One of the most depressing Nicholson films I have ever seen!
A promising concert pianist, Robert (Jack Nicholson) chucks it all to work on a California oil rig but returns home to confront the cultured and dysfunctional family he left behind when he learns his father is ill.
So if you love your Nicholson who’s always smart and funny in every movie that you see him appear in nowadays, your not going to want to turn towards this movie.
The one thing I was very surprised about in this film is that it actually does create a powerful dramatic atmosphere. Scenes that you would have never thought been so effective and powerful actually come out to become that way, and it is a very beautiful thing to see.
This film can be made as a character study cause it basically paints this wonderful portrait of an upper middle class dropout, who has to come to terms with all the promise he just ran away from. He basically plays out to be the voice for millions of people across the world, as a person who can’t seem to come to terms with his past, and can’t accept what the future has given him.
I only had a couple problems with this film that never really surpassed me at all. Complicated people are always the most interesting characters, but when a character is almost totally inscrutable, it is difficult to identify with them. Robert is so relentlessly self-destructive and frightened of any attachment to anyone or anything, that he is almost non-existent. Also, the fact that he left the music he played so well, but what for? We never really understand why he left it other than the fact that his family is a bit weird.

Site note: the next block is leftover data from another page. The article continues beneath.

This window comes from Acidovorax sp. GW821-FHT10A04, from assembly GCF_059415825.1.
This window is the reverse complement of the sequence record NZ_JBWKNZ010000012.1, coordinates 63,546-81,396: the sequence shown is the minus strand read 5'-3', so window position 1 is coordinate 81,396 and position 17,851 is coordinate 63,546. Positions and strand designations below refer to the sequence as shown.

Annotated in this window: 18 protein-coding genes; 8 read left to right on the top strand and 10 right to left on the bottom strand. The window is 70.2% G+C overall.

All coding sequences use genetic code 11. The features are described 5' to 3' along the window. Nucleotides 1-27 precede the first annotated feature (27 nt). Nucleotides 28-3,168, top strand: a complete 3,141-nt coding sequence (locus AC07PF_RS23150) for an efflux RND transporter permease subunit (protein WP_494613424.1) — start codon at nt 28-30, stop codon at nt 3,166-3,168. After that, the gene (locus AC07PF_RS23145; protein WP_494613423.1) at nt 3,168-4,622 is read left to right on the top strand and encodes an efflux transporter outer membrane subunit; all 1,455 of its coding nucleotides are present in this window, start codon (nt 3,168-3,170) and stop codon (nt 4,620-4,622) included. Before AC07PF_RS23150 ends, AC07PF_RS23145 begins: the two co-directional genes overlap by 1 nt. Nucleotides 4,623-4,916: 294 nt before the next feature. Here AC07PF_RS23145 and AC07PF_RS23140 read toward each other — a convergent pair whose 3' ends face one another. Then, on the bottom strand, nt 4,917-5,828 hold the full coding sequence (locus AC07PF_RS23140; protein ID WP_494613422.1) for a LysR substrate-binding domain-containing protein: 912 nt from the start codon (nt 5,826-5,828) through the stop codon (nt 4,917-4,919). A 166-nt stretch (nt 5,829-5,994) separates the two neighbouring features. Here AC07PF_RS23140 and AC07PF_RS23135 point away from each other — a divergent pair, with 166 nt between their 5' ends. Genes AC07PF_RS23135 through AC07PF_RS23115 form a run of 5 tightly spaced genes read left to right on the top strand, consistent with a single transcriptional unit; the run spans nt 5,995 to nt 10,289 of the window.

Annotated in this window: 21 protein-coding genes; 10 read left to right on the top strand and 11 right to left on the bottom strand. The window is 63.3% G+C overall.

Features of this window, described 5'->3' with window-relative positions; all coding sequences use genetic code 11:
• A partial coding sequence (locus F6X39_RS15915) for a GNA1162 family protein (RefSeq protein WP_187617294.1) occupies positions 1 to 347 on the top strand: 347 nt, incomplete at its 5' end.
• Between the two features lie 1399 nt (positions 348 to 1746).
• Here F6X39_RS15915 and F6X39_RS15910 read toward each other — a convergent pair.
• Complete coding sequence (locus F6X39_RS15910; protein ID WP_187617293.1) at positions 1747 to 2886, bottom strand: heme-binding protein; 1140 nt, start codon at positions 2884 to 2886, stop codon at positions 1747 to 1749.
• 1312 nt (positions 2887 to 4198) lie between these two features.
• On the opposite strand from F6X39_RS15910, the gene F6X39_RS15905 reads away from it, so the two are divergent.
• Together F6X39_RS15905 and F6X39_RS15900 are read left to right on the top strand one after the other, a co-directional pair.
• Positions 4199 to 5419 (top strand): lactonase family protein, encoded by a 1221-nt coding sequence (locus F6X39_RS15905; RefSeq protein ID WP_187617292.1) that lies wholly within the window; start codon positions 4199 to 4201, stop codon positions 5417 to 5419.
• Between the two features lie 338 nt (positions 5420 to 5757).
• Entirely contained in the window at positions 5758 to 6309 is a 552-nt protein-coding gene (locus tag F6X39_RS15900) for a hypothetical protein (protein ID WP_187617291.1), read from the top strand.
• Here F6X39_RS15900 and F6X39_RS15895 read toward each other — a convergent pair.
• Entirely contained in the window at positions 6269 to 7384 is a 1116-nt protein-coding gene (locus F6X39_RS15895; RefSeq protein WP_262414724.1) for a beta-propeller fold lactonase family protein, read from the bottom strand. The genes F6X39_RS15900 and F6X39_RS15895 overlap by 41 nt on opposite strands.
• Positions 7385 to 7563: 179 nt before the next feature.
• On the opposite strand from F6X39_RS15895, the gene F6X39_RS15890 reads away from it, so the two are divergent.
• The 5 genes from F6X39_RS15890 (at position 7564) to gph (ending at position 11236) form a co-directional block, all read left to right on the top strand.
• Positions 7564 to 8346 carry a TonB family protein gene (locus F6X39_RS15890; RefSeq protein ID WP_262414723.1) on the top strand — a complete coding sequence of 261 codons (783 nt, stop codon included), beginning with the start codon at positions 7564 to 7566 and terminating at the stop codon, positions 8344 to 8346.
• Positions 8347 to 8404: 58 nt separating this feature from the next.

Nicholson is very very good in this film, and is basically a well-played guy that we start to hate more and more. Many of the scenes could have been just dull, but he makes them a lot better with his sure intensity and anger inside of this character. The problem with the cast was that none of the other people in the cast do that well, and a lot of times just fall to the side of Nicholson and his wonderful performance.
Consensus: Five Easy Pieces is not an easy film to sit through with its slow pace, but shows a wonderful character study that wouldn’t be anything without the great performance by a young Nicholson.